Fr. Vijay Pratap Toppo SJ

Nepal Region




Venezuela – An Analysis of Latin America:

On 31st January 2012, the Centro Gumilla in Caracas – Venezuela released the last Analysis of the situation (Análisis de Coyuntura) in Latin America, covering the period from October to December 2011. These analyses are produced with the help of other Jesuit Social Centres in Latin America. Among other questions it offers some thoughts about the present economic crisis from the perspective of the Latin American countries. For more information
JRS – Commitment to Justice:

JRS has recently made public the Strategic Framework for the period 2012-15, where they express their mission and values, their compassion for humanity on the edge. They also explicit their commitment to justice rooted in a deep faith and the need for building a stronger and more united JRS. The text can be found here.
(It can also be found in other languages)

Europe – International day for Soldiers Children:

The International day for Soldiers Children was celebrated on 12th February. The Jesuit NGOs Entreculturas and Alboan joined Amnesty International and Save the Children in a campaign promoting their rights and rehabilitation and asking for education for them.  They have issued some information about the Soldier Children in the world and some videos have been edited on this reality. Video1 and Video2
United States –  Jesuit Conference engagement leads to adoption of Human Rights Policy at OM Group:

The Jesuit Conference of the United States announced that its four-year engagement with OM Group has resulted in the adoption by the company of a human rights policy for its employees, including miners at its cobalt smelter in Lubumbashi, Democratic Republic of the Congo (DRC). According to the Jesuits, their engagement with OM Group began after a visit to the company’s smelter in Lubumbashi raised concerns about worker safely at an adjacent site owned by a joint venture partner. In 2007, three children were killed in a workplace accident there.
Africa – JESAM plans to Assess and plan the future of Jesuit Social Apostolate in Africa:

Jesuit African Social Centers Network (JASCNET) is organizing a seminar on ‘Assessment and Future of the Jesuit Social Apostolate in Africa, in view of 50 Years of Independence: The role of our Centers for Social Study and Action‘ from June 24-28, 2012 in Nairobi. This seminar will bring together at least 30 leaders, directors and delegates from various provinces, to consider how to make the Jesuit social apostolate an instrument of social change, for the rebirth of the continent.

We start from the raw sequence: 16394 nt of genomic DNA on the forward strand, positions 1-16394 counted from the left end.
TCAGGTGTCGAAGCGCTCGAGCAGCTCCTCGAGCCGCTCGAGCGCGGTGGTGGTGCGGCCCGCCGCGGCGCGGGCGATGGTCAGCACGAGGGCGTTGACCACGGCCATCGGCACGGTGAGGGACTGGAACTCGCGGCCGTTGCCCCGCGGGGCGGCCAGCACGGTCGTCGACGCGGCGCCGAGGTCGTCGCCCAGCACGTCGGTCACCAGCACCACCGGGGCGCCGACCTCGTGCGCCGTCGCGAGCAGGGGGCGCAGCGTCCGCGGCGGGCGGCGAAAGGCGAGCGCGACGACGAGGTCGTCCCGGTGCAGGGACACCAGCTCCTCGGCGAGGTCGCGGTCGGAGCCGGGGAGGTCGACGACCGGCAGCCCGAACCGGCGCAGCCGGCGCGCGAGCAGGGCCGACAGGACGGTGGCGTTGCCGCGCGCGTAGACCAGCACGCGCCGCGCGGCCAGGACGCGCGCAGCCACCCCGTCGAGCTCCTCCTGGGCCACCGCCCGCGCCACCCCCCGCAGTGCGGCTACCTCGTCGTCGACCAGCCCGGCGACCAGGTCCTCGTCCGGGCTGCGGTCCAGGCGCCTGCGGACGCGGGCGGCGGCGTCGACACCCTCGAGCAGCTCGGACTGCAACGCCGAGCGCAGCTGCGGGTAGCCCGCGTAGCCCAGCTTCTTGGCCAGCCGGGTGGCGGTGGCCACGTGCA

India – Jesuit Social Centre brings together 10,000 Tribals to rebuild their identity:

LAHRC-Shakti Social Centre in Gujarat brought together more than 10,000 tribals for a two-day cultural fest to revive, encourage and strengthen the adivasi (indigenous) culture and identity.  The fete completely organized and financially supported by the tribals themselves has become a powerful tool to build a greater bond among the tribals and to struggle for justice and equality. Read more…
IndiaJesuits house Flood Victims:

Loyola Pragati Kendra, the Jesuit Social Centre provided 127 flood-affected families with new homes in Karnataka’s Raichur district. Many poor families from various religious backgrounds lost their homes in October 2009, when flood waters struck washing away thousands of houses. Fr. Eric Mathias, the director of the centre says that the Jesuits have been working since then to help rehouse the flood victims, especially the poorest. Read more…
United States – St. Louis University program in Mo. Prison helps set minds free:

In 2008, SLU started offering certificates in Theology Studies at the prison. In March, it expanded to an associate of arts, a two-year degree that will take the inmates four years to finish. When the initial certificate was offered, the application window closed after five days – more than 300 inmates applied for 15 slots. SLU selected inmates without life sentences and those who tutored or held leadership positions in prison. Read more…